It currently consists of seven berths, five located at the Inner Harbour and two at the Outer Harbour, with depths up to 12.2 metres and 8.5 metres respectively.
The Inner Harbour is serviced by a narrow gauge rail line and has road transport access linking to major transport routes, where as the Outer Harbour is serviced by road transport only.
The Inner Harbour Structure Plan (September 2009) provides guidelines for the future staged expansions of the Inner Harbour.
On October 1 2014, the Bunbury Port Authority amalgamated with Albany and Esperance port authorities to form the Southern Ports Authority. For details, visit www.southernports.com.au .
When you flick on a light or turn on the TV from somewhere in the South West region, chances are you are using electricity produced by coal from the mining town of Collie.
All of the State's power supply is generated from Collie coal.
Coal is mined in the Collie basin and transformed into electricity, which is fed into the State's power grid.
The South West Interconnected System (SWIS), an electricity network consisting of about 88,000 kilometres of powerlines, is the biggest interconnected network in Western Australia. It extends from Kalbarri in the north, east to Kalgoorlie, and south to Albany.
Local coal-fired power stations include the Bluewaters Power Station, Collie Power Station and Muja Power Station.
The Kemerton Power Station, which comprises two open cycle gas turbine, operates as a peaking plant.
The Dampier to Bunbury Natural Gas Pipeline (DBNGP) transports gas from the North West Shelf to customers in the South West.
The Department of Water is responsible for the management of water and issues water allocation licences to the South West region's three public water utilities, Water Corporation, Aqwest and the Busselton Water Board.
Licences are also issued to private water users such as large horticultural enterprises requiring groundwater from confined aquifers. Irrigation is a major water user in the South West.
Water comes from a variety of sources including aquifers and dams.
With the exception of Bunbury and Busselton, drinking water schemes in the State's South West are operated by the Water Corporation.
A number of South West communities receive their drinking water primarily from surface water sources including Pemberton, Manjimup, Bridgetown, Boyup Brook, Kirup, Balingup and Margaret River.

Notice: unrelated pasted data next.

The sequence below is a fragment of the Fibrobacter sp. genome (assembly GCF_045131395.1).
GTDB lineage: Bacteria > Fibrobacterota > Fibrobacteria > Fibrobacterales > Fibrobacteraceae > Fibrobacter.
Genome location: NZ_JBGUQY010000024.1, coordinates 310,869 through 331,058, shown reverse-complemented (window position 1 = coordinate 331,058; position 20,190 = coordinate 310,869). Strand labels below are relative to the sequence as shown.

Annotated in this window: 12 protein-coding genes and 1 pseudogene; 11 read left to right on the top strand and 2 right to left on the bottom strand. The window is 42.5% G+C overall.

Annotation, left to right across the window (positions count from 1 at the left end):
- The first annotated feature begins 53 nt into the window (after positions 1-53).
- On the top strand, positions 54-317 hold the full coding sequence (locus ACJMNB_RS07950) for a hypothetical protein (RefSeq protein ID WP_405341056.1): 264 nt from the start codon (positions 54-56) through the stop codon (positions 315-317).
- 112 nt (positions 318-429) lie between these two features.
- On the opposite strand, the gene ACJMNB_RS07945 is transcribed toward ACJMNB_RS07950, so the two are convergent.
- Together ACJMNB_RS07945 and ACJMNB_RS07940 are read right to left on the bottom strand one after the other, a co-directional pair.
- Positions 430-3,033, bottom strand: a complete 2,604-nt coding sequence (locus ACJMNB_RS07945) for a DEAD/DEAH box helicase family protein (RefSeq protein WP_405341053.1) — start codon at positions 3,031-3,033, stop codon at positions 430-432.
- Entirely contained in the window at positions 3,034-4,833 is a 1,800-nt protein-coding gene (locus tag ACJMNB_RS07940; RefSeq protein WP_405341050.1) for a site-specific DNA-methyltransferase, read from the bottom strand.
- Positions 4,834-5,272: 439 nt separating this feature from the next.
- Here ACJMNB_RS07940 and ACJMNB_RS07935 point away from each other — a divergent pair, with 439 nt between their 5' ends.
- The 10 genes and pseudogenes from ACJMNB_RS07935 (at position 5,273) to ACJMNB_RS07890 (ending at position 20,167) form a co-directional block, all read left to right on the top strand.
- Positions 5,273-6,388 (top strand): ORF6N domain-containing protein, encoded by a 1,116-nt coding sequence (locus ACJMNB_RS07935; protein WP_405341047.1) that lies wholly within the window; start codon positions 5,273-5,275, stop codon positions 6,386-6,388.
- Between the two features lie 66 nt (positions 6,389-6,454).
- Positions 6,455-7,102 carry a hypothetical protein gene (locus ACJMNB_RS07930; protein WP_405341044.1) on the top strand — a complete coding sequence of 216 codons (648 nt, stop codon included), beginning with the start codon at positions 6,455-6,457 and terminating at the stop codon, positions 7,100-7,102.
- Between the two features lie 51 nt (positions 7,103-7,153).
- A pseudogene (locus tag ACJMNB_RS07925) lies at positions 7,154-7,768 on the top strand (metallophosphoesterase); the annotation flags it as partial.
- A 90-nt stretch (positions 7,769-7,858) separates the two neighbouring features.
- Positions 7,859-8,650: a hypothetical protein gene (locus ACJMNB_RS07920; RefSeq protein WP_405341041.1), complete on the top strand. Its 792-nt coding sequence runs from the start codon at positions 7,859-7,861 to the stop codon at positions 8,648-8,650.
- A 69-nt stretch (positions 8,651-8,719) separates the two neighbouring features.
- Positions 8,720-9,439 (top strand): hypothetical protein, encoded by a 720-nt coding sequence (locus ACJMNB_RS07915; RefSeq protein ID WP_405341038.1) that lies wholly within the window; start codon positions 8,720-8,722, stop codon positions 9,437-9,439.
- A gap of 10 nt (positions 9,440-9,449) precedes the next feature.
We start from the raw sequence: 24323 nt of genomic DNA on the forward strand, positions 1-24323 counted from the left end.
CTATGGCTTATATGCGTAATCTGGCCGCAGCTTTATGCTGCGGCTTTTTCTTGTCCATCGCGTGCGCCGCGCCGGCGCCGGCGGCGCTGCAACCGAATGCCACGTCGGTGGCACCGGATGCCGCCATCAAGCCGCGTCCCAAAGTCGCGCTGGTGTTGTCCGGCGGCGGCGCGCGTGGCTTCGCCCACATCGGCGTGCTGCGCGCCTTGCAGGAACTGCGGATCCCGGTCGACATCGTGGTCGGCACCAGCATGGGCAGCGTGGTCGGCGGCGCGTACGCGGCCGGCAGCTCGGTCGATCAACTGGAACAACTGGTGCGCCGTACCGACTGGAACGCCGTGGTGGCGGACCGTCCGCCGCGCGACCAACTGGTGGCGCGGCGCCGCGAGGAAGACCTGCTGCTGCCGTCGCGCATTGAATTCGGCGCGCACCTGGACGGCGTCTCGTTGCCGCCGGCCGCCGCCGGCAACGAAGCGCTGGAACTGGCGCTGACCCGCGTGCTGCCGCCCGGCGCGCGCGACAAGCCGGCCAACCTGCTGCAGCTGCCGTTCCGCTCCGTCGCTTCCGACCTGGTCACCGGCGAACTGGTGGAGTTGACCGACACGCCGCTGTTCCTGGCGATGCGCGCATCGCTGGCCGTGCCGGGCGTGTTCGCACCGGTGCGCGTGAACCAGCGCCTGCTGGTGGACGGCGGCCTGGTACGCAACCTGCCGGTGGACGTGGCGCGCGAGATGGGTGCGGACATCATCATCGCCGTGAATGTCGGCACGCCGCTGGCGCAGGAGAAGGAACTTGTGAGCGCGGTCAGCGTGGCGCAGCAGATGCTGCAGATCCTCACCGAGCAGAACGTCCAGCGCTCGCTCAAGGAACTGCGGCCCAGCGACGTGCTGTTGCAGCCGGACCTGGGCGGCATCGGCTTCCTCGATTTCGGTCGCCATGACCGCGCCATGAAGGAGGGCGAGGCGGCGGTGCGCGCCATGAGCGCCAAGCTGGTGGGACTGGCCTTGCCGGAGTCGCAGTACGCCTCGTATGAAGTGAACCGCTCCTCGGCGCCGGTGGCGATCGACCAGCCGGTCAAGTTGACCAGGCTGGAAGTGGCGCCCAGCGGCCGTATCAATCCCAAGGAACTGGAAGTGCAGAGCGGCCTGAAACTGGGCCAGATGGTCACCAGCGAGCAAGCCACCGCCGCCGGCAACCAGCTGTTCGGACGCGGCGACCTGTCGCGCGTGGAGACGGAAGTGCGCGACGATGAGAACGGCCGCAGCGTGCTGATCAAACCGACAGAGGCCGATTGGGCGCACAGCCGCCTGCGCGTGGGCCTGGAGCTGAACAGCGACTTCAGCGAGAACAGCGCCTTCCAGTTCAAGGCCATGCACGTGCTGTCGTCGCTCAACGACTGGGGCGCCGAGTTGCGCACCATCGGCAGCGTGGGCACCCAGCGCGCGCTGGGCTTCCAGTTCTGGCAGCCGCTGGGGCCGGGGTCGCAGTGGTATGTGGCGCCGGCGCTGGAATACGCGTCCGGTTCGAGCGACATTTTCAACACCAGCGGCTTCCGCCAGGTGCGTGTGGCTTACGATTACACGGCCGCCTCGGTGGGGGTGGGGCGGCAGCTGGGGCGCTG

On the coastal plain, most towns are supplied with groundwater from the Yarragadee or Leederville Aquifers. These include Bunbury, Eaton, Australind, Capel, Busselton and Dunsborough.
The Harris Dam, 12 kilometres north of Collie, supplies water to Collie and 31 towns connected to the Great Southern Towns Water Supply Scheme. The Water Corporation can also transfer water from Harris Dam to the State's Integrated Water Supply Scheme via the Stirling Dam if required.
The Water Corporation supplies bulk water to Harvey Water (formerly South West Irrigation Cooperative) from dams in the Darling Scarp, Waroona, Samson, Logue Brook, Stirling, Harvey and Wellington. The Glen Mervyn Dam near Donnybrook supplies the Preston Valley Irrigation Cooperative.
Stirling Dam near Harvey, forms part of an integrated water supply system servicing the South West, Perth Metropolitan and Goldfields-Esperance regions. Officially opened in November 2002, it supplies up to 10 per cent of the Integrated Scheme's water requirements.
Creating the right environment is important for attracting innovative industries.
That is why the South West Development Commission is continually working to improve communications infrastructure and information technology in the region.
For example, it is working with Regional Development Australia - South West to get the region NBN-ready. As part of this work, the two agencies have joined forces to ensure a digital economy strategy is created for the South West.
The region is fortunate to already have in place many of the services and facilities necessary for companies to conduct international business from the region − and as a result, an increasing number of innovative companies are moving to the South West region.